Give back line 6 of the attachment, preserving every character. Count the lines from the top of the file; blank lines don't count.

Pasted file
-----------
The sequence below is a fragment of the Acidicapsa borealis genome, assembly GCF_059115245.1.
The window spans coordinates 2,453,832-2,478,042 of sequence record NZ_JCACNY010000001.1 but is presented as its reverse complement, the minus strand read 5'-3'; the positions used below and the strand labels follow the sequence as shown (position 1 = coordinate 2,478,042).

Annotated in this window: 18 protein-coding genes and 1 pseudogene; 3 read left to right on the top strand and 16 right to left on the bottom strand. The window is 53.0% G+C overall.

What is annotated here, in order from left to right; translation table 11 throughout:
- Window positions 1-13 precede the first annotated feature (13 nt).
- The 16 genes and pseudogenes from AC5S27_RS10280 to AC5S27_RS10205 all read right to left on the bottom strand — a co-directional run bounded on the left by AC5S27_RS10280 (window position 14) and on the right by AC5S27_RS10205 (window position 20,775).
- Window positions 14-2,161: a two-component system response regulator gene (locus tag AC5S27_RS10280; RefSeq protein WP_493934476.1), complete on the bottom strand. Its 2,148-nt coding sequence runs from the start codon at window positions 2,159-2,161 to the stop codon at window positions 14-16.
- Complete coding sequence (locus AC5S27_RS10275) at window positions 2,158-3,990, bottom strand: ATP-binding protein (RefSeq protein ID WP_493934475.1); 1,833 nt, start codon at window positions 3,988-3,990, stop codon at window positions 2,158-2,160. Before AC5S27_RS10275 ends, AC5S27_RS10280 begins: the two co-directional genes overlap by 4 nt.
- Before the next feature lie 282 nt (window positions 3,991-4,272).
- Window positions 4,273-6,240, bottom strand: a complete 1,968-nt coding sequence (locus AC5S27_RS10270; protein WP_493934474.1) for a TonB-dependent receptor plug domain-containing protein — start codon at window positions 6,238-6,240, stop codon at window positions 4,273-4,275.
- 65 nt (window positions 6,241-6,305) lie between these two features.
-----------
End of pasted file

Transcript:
- The 16 genes and pseudogenes from AC5S27_RS10280 to AC5S27_RS10205 all read right to left on the bottom strand — a co-directional run bounded on the left by AC5S27_RS10280 (window position 14) and on the right by AC5S27_RS10205 (window position 20,775).